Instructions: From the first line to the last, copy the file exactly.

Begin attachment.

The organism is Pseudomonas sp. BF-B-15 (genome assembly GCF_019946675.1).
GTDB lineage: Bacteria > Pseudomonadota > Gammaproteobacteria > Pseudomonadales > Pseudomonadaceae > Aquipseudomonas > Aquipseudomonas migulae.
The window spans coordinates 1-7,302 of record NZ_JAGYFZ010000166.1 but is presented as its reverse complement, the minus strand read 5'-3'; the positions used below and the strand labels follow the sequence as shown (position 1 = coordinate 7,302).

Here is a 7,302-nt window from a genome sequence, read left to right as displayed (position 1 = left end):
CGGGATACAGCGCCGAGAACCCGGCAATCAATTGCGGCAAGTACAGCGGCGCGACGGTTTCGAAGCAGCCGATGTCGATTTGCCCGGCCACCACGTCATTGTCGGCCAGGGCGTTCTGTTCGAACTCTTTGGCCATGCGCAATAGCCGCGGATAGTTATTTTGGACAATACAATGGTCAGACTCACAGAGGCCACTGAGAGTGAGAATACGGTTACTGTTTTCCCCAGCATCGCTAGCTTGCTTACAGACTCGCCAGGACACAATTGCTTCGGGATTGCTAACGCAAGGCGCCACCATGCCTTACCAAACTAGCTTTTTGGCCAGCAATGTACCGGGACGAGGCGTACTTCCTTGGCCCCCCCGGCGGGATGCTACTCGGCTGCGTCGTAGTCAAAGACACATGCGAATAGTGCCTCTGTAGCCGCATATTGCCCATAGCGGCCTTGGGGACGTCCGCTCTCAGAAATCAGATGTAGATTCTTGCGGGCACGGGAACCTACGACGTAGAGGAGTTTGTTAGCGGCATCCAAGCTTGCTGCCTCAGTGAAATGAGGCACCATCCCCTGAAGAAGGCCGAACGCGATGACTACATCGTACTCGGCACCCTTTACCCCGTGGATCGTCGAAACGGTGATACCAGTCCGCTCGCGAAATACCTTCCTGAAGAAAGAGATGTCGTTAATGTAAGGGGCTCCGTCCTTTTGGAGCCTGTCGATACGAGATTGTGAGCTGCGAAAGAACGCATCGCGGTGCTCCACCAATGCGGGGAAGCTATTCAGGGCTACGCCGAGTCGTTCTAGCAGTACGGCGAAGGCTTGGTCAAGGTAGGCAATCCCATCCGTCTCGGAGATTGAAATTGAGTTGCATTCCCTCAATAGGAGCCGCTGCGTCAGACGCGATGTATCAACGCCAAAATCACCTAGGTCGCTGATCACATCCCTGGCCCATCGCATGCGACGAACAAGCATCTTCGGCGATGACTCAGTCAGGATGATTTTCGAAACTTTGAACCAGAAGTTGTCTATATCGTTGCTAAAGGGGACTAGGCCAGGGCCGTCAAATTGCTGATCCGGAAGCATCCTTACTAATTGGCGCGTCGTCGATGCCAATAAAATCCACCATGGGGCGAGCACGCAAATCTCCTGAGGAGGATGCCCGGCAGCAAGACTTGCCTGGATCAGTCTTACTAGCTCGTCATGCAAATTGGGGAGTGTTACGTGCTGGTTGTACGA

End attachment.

The organism is Pseudomonas sp. BF-B-15 (genome assembly GCF_019946675.1).
GTDB lineage: Bacteria > Pseudomonadota > Gammaproteobacteria > Pseudomonadales > Pseudomonadaceae > Aquipseudomonas > Aquipseudomonas migulae.
The window spans coordinates 1-7,302 of record NZ_JAGYFZ010000166.1 but is presented as its reverse complement, the minus strand read 5'-3'; the positions used below and the strand labels follow the sequence as shown (position 1 = coordinate 7,302).

Here is a 7,302-nt window from a genome sequence, read left to right as displayed (position 1 = left end):
CGGGATACAGCGCCGAGAACCCGGCAATCAATTGCGGCAAGTACAGCGGCGCGACGGTTTCGAAGCAGCCGATGTCGATTTGCCCGGCCACCACGTCATTGTCGGCCAGGGCGTTCTGTTCGAACTCTTTGGCCATGCGCAATAGCCGCGGATAGTTATTTTGGACAATACAATGGTCAGACTCACAGAGGCCACTGAGAGTGAGAATACGGTTACTGTTTTCCCCAGCATCGCTAGCTTGCTTACAGACTCGCCAGGACACAATTGCTTCGGGATTGCTAACGCAAGGCGCCACCATGCCTTACCAAACTAGCTTTTTGGCCAGCAATGTACCGGGACGAGGCGTACTTCCTTGGCCCCCCCGGCGGGATGCTACTCGGCTGCGTCGTAGTCAAAGACACATGCGAATAGTGCCTCTGTAGCCGCATATTGCCCATAGCGGCCTTGGGGACGTCCGCTCTCAGAAATCAGATGTAGATTCTTGCGGGCACGGGAACCTACGACGTAGAGGAGTTTGTTAGCGGCATCCAAGCTTGCTGCCTCAGTGAAATGAGGCACCATCCCCTGAAGAAGGCCGAACGCGATGACTACATCGTACTCGGCACCCTTTACCCCGTGGATCGTCGAAACGGTGATACCAGTCCGCTCGCGAAATACCTTCCTGAAGAAAGAGATGTCGTTAATGTAAGGGGCTCCGTCCTTTTGGAGCCTGTCGATACGAGATTGTGAGCTGCGAAAGAACGCATCGCGGTGCTCCACCAATGCGGGGAAGCTATTCAGGGCTACGCCGAGTCGTTCTAGCAGTACGGCGAAGGCTTGGTCAAGGTAGGCAATCCCATCCGTCTCGGAGATTGAAATTGAGTTGCATTCCCTCAATAGGAGCCGCTGCGTCAGACGCGATGTATCAACGCCAAAATCACCTAGGTCGCTGATCACATCCCTGGCCCATCGCATGCGACGAACAAGCATCTTCGGCGATGACTCAGTCAGGATGATTTTCGAAACTTTGAACCAGAAGTTGTCTATATCGTTGCTAAAGGGGACTAGGCCAGGGCCGTCAAATTGCTGATCCGGAAGCATCCTTACTAATTGGCGCGTCGTCGATGCCAATAAAATCCACCATGGGGCGAGCACGCAAATCTCCTGAGGAGGATGCCCGGCAGCAAGACTTGCCTGGATCAGTCTTACTAGCTCGTCATGCAAATTGGGGAGTGTTACGTGCTGGTTGTACGA